The Collapse of World Lindy Hop Day

It is with deep regret that I’ve shared the information of the collapse of World Lindy Hop Day 2015 in Rome.

Many people have been let down by what has happened. Many people are looking for answers, and frankly deserve them. I swear by diplomacy and do not want to perpetuate drama, but for the people who have been wronged by what has happened I will share what I can of this debacle.


Since Mabel Lee’s accident in June, this has been a terrible year for the world of Lindy Hop. It’s been a series of bad news, and World Lindy Hop Day in Rome is another terrible scandal.

The WLHD concept was originally my friend and fellow event organizer, Sing Lim’s idea. It was meant as a follow up to Frankie 100. The event was intended to continue for years to come as a way to honour Frankie by turning his birthday into something beyond just celebrations within the Lindy Hop community. It was meant to grow and travel around the world and become something bigger, much like World Tap Day is celebrated on Bill Robinson’s birthday.

Sing and I were both part of the global selection committee that awarded WLHD to Rome at the end of the summer of 2014. The committee included dancers and instructors from around the world and she and I were the co-chairs.

The strongest application was put in by Ryan Francois and Silvia Palazzolo. It was a very close race between Rome and one other city, but after a lot of difficult deliberation, Rome received the bid. While the other city also had a great deal of organizational experience like Silvia’s, a large part of that final decision was made because of Ryan Francois’ involvement.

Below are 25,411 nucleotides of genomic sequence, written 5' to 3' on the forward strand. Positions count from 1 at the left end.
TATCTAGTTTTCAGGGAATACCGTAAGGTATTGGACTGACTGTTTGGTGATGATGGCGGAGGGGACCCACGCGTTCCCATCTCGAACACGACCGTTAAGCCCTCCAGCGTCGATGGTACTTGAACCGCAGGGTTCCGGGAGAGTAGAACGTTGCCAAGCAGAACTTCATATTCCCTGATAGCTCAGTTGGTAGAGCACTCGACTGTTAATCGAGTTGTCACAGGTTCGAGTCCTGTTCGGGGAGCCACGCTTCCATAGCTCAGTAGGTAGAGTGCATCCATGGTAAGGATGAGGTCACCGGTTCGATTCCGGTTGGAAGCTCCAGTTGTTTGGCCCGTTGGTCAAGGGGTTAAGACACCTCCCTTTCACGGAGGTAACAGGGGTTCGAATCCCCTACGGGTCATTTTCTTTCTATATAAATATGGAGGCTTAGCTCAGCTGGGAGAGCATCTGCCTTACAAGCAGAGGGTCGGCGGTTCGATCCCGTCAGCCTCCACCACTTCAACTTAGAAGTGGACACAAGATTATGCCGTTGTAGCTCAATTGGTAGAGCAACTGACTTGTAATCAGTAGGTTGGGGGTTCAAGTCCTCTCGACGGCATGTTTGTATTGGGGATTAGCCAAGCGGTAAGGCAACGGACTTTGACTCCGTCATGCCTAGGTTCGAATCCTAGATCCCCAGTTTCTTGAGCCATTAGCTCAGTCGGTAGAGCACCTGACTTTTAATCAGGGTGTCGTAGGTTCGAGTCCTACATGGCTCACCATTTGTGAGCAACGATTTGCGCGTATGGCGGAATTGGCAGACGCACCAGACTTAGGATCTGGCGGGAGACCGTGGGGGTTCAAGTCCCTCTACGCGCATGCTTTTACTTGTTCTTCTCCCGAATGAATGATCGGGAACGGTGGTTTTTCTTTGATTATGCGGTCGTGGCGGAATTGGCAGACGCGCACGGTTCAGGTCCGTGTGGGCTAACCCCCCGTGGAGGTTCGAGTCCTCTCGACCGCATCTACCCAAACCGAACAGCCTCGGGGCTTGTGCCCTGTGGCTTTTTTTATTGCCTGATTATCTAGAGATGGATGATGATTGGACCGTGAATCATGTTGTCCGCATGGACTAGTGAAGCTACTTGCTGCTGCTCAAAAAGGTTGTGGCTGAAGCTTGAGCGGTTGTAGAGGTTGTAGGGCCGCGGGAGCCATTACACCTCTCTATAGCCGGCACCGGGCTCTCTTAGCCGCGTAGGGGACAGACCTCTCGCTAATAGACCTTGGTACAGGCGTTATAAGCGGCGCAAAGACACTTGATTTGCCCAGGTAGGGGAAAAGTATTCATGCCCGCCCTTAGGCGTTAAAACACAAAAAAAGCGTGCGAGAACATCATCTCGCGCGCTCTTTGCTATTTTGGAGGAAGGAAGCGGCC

Based on the information we had, the application, Palazzolo’s track record as an event organizer, and Ryan Francois’ involvement at the time of the application process, this was not only a reasonable choice, but the best one. There was no way to predict this implosion.

Unfortunately, shortly after the decision was announced, I began to receive messages from people who had a lot of information about Silvia’s event organizing that I wish I’d been made aware of before the selection process. I began to learn that Silvia had a long track record of not paying instructors or bands.  Most of these instructors were too embarrassed to say or do much about it, so other instructors did not receive warning and continued to fall under the same scam, not only being denied payment but also losing money out of pocket for their own flights which they were supposed to be paid back for. This extended not only to the younger generation of dancers and bands, but also to senior citizens from our dance world who should be have been honoured and treated with deep respect and grace.

I received an anonymous tip through the WLHD website from someone in Italy who described this history. I was later contacted Meschiya Lake herself who let me know that she and her band had never been paid for one of their previous gigs. This was of course more than troubling, but I didn’t know what to do. Silvia had put on a lot of events, and we could only giver her the benefit of the doubt… Particularly with Ryan involved, we were sure it would be ok.